While many authors promote that sika-brow-tines typically do not project directly from above the coronet, rather, protrude from slightly up the main beam above the coronet. I am unconvinced. Many use this argument to suggest that some sika antlers from New Zealand with brows that protrude directly adjoining the coronet are red deer hybrids. This I believe cannot be substantiated and needs dismissing. Study in particular of at least Manchurian and Yezo sika stags (and there are further subspecies) clearly shows that their brow tines extend from directly adjoining the coronet and these are from known pure bred specimens of the species from their endemic regions. New Zealand’s sika herds are at least part Manchurian and it can be expected that at least some of the sika there will ‘throw’ towards Manchurian characteristics and grow antlers that are typical Manchurian in style. So the critics-claim, in part, is proven incorrect! While the typical Japanese sika (Cervus nippon aplodontus) and the Formosa sika (Cervus nippon taiouanu) do generally display brow tines that protrudes from slightly up the main beam above the coronet – it would be a mistake to generalize! Likewise it would be an injustice to discredit any hunter’s monster New Zealand sika trophy as a red deer hybrid singularly due to where its brow tines protrude directly above the coronets. Skull sutures patterns sometimes form useful indicators to determine species/subspecies. Skulls are composed of several pieces of bone that are joined together by what are known as sutures (fine squiggly lines in the skull). The portion of skull between sika antlers typically has sutures that form a T shape with the bottom of the T leading up over the center of the forehead to branch into the T between the antler pedicles. A hybrid red x sika deer in contrast forms a Y shape. This is just one of the indicators that can be used to try and determine the makeup of sika/sika cross.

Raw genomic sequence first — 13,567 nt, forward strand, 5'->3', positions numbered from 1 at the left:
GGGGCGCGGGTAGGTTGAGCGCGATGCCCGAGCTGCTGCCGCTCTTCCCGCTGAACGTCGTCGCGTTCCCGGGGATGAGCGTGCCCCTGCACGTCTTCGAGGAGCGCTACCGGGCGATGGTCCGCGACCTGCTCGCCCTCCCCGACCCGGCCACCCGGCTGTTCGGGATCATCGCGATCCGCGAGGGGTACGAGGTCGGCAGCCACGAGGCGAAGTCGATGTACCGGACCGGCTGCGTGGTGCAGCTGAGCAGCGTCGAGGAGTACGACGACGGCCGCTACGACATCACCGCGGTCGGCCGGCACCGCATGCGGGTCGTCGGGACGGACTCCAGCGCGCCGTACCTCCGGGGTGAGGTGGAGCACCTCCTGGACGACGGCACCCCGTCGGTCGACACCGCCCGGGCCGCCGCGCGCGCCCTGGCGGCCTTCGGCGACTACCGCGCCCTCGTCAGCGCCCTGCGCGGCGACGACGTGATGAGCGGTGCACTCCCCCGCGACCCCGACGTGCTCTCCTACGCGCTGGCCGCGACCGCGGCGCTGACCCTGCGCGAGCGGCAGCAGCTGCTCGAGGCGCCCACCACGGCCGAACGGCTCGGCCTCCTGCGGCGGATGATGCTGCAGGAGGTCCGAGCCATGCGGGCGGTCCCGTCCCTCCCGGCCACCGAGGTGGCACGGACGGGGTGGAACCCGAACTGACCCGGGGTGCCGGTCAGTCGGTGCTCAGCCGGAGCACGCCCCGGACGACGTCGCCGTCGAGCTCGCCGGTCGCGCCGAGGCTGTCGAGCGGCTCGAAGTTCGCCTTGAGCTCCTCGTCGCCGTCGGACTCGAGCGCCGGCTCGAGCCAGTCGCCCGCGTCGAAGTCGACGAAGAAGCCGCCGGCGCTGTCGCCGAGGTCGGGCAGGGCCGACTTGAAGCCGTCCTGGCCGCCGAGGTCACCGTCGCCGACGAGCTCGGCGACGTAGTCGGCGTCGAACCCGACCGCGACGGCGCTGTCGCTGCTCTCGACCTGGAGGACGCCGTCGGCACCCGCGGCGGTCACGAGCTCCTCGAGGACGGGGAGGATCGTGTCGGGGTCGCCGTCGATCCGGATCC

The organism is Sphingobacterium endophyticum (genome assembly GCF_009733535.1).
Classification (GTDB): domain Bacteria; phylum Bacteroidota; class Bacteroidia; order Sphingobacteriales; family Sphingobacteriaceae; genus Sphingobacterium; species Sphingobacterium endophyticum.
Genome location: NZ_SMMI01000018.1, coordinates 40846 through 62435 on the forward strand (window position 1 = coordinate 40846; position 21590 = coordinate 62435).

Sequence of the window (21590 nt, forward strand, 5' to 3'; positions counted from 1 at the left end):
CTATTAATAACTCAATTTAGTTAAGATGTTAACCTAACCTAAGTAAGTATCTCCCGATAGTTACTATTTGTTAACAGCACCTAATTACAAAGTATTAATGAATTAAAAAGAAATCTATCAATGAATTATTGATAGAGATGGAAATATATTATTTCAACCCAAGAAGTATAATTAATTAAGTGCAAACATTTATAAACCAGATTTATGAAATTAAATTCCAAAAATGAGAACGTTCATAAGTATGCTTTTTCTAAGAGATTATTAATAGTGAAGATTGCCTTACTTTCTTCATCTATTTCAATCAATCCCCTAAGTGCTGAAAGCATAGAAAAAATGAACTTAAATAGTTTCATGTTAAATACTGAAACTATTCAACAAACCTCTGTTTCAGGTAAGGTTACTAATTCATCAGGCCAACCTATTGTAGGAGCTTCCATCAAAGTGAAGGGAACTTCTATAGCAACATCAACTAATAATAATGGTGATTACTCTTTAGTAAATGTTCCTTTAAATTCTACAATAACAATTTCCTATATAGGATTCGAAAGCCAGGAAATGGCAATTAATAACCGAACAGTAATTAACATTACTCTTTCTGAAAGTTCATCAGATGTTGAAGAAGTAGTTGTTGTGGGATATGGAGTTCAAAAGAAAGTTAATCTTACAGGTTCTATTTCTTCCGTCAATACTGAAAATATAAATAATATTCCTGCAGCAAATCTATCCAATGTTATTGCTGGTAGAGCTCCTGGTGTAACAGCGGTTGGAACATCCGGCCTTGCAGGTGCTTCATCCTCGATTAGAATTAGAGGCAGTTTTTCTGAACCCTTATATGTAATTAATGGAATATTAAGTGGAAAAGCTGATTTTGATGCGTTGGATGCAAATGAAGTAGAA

Sika are a highly sought-after trophy on the central North Island of New Zealand, especially throughout the Kaimanawa and Kaweka Forest Parks southward of Lake Taupo, predominantly along the upper to middle watershed’s of the great Nagaruroro, Mohaka, Rangitikei and Tongariro Rivers. These rivers are also most famous for their Brown and Rainbow trout. Sika have continued to expand their range and are now wide spread. These deer, like several game species imported into New Zealand, originated from a gift from the Duke of Bedford’s Woburn Abbey in England. Three stags and three hinds, with an additional fawn that was born during the voyage, were released on what is now known as Poronui Station and became successfully established. The Sika deer that existed in England were of both Japanese (one of the smallest species) and Manchurian species (the largest species) and were running together, and it’s widely accepted that New Zealand’s herds are hybrids of these two species. It is reported that there was the possibility also of some influence from Formosan Sika also introduced to the British Isles. Sika deer in New Zealand have in limited regions, to a varying degree, also hybridized with local red deer. In Far East Russia Sika have been recorded hybridizing with the Maral (Asian Wapiti). New Zealand’s herds have produced some remarkable trophies up to 33inches in length.